The Java 3D API from Sun provides an object oriented abstraction around OpenGL and DirectX functions. Sun provides a fairly good introduction to Java 3D in their documentation. However, it can be difficult to find more advanced information on Java 3D as some of the best information can only be found in newsgroups. This book provides the information that anyone working with Java 3D absolutely needs. The author has covered all the bugs, workarounds, pitfalls, design problems etc. that aren't found in the Sun documentation. Starting with the basics of 3D graphics programming, the book moves quickly on to the heart of the Java 3D API, the Scenegraph. The author does a good job of explaining this key class and how to use it to create 3D scenes. The book then moves on, to explain creating of geometric shapes, defining light sources, creating textures, attaching behavior to objects, interacting with objects, and much more. Each chapter contains code samples highlighting the topics of that chapter. As a novice to Java 3D, I was overwhelmed for a little while but the code samples and the author's excellent explanations of the code kept me from becoming lost. This is definitely a book that should be read in front of the computer while working on the examples. Any experienced Java developer (even if you have no experience in graphics programming) who is interested in developing 3D games or scientific or architectural 3D applications should get this book.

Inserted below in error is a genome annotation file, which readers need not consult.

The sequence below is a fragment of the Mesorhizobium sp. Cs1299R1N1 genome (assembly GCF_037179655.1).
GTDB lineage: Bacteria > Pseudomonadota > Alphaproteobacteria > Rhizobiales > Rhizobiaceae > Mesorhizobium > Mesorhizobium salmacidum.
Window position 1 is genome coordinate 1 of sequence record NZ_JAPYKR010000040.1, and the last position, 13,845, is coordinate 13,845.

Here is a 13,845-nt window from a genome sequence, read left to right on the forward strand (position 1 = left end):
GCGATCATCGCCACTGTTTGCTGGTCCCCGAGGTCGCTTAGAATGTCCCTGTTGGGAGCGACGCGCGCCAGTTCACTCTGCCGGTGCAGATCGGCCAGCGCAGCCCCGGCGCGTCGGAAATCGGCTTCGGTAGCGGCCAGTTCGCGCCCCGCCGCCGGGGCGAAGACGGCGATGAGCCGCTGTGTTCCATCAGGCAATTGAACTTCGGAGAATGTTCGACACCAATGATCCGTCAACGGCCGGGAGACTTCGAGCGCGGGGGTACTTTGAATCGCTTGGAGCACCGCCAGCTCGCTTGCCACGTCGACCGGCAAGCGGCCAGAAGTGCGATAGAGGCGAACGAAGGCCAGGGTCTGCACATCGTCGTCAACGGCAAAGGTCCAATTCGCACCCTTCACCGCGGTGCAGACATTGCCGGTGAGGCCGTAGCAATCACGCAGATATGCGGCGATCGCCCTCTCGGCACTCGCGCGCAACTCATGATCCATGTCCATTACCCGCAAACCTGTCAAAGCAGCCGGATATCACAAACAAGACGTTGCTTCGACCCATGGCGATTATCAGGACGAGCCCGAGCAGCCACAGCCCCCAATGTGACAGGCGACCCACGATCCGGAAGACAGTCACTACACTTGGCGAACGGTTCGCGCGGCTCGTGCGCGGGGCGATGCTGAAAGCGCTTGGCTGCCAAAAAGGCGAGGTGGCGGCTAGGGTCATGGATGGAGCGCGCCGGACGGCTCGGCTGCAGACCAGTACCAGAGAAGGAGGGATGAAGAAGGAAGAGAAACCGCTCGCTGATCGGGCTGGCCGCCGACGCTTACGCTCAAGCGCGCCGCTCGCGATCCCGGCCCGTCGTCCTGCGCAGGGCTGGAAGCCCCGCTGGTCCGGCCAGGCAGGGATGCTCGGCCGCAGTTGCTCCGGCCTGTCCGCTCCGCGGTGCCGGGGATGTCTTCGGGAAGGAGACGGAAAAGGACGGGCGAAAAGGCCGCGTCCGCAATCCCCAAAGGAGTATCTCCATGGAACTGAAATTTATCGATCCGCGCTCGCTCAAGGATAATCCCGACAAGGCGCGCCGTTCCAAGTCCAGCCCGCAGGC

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Professional Java Custom UI Components
by Kenneth F. Krutsch, David S. Cargo, Virginia Howlett


Peer Information
1 edition
August 2001
500 pages

Reviewed by Bill Nicolai, September 2001
  (8 of 10)


Professional Java Custom UI Components takes the reader through a planning, design, and implementation philosophy for creating custom user interface components. Hints and tips are discussed, giving important insight for creating components. The authors concentrated on the basic principles of design without creating another reference book. Also, rather than laying out all the nitty gritty code detail, the most interesting portions are highlighted and discussed. A handful of custom components are built to demonstrate these principles. Both the source code and documentation can be downloaded from WROX, and are copyrighted by Krutsch Associates, Inc.

The book tour starts with a discussion of the user interface design, the importance of a good interface that is intuitive to use, and the attention to detail required for a UI component. The authors take the reader through the planning and implementation of a toggle switch and LED component, implementing the event model, specifying the parent container interaction, and rendering strategy. Many tips are provided so that the reader may avoid common pit falls. More complex components are discussed and implemented.